10. Apart from the initial serious defect in the charge laid against the appellant, even in the allegations made against him it was only said that after his arrival in Nagpur important local communists were reported to have contracted him, and that he was interested in political activities of the Communist party and other political organisations and groups in Nagpur, and finally, that he was reported to be continuing his association with Shri B.N. Mukherjee and other prominent local communists. But no where it is alleged that the appellant had taken any part in subversive activities by himself or alongwith others with whom he is said to have been associated. Taking interest in political activities of the Communist party would not amount to taking part in subversive activities so long as the Communist party continued to be a recognised political organisation, which has not beed banned. It cannot be asserted that simply talking with members of the Communist party or associating with such members would amount to engaging in subversive activities. Subversive activity, in order to bring the person within the purview of the rule, must amount to actively pursuing such activities as are calculated to subvert the government established by law. No such allegations appear to have been made against the appellant.
11. The question remains whether in the facts and circumstances disclosed in this case, the appellant has any just grievance which could be remedied by the High Court under Art. 226. The judgment under appeal has taken the view that this case is governed by the decision of this Court in P. Balakotaiah v. The Union of India : 1SCR1052 . That was a case in which the services of the appellants who were railway servants had been terminated for reasons of national security under r. 3 of the Railway Service (Safeguarding of National Security) Rules, 1949. Rules 3 in that case was practically in the same terms as r. 3 in this case. Rule 3 in that case was held to be constitutionally valid as not being repugnant to Art. 14 of the Constitution. But, in our opinion, the High Court was in error in holding that the decision of this Court in Balakotaiah's case : 1SCR1052 governed the present case also. This Court held further that the charge drawn up against the railway servants concerned showed not only that they were communists or trade unionists but that they were engaged in subversive activities. Hence, it could not be said that the orders terminating their services contravened Art. 19(1)(c) of the Constitution. It was also held by this Court that Art. 311 of the Constitution was not attracted to the case because that was not a case of dismissal or removal from service by way of punishment. It was also held in that case that the order terminating the services under r. 3 of the Security Rules stood on the same footing as an order of discharge under r. 148 of the Railway Establishment Code, and was, therefore, outside the purview of Art. 311 of the Constitution. It is not disputed that there is not provision in the Rules relating to Posts and Telegraphs Service corresponding to r. 148 of the Railway Establishment Code. In the instant case, therefore, the premature termination of service before the age of superannuation could be justified only by virtue of r. 3. As r. 3 had not been attracted to to the appellant's case for reasons given above, it follows that the premature termination of the appellant's service would be tantamount to removal from service by way of penalty. In that view of the matter, the appellant certainly had a grievance which he could ventilate under Art. 226 of the Constitution, and on the findings arrived at by us on the main question he is entitled to the declaration that his service was not legally terminated in accordance with r. 3 of the Security Rules. The appeal is accordingly allowed with costs.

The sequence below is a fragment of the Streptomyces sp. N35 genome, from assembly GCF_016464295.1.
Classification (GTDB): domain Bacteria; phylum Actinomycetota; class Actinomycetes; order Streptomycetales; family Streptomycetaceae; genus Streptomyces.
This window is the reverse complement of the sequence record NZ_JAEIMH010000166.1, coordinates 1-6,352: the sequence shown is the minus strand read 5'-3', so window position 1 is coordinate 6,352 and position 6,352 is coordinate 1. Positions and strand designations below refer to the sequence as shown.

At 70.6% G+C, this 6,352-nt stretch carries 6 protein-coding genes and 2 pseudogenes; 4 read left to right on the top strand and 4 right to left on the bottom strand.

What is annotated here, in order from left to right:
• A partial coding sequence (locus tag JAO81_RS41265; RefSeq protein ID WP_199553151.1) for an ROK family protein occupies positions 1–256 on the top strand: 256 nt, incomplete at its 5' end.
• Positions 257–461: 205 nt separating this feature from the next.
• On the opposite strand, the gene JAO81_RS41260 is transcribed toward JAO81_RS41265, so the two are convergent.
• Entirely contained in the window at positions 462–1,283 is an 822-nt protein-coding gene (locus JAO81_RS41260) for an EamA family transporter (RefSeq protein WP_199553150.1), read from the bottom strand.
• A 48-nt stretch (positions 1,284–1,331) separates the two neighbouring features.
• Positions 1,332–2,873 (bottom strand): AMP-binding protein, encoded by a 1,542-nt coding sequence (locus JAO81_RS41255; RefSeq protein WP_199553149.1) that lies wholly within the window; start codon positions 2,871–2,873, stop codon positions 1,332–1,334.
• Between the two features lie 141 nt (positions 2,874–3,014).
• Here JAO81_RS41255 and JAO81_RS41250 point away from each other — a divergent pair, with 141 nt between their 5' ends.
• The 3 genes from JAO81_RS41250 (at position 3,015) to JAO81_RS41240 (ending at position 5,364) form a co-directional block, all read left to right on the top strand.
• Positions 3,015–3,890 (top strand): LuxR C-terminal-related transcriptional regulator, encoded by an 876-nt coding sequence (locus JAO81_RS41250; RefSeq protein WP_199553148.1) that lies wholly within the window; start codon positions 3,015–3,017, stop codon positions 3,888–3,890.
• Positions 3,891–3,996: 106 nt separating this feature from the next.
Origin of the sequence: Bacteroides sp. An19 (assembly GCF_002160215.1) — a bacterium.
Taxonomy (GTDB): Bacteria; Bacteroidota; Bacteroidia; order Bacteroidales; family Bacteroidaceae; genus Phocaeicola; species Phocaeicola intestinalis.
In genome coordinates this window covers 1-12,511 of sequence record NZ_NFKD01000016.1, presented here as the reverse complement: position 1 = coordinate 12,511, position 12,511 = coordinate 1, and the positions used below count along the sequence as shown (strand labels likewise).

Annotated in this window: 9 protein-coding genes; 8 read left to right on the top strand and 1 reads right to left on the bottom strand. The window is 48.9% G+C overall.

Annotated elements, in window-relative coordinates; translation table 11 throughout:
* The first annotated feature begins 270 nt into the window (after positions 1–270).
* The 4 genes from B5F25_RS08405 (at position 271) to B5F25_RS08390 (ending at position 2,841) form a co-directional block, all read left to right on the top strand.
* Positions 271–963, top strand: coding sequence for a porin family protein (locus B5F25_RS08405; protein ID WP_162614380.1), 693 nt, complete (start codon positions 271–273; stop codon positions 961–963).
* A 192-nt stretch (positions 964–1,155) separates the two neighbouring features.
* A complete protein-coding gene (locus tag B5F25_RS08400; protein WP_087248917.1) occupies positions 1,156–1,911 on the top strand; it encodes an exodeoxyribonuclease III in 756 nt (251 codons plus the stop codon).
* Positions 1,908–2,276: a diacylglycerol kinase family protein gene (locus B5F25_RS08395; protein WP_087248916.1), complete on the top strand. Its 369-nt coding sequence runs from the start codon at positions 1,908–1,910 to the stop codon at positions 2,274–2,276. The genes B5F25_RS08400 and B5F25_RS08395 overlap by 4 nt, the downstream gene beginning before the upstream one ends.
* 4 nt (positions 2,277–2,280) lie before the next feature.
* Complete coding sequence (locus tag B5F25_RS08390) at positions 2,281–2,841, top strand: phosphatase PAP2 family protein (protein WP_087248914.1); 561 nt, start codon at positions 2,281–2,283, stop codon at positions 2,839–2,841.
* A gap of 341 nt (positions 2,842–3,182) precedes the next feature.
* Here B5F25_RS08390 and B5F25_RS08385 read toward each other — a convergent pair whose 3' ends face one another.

12. Appeal allowed.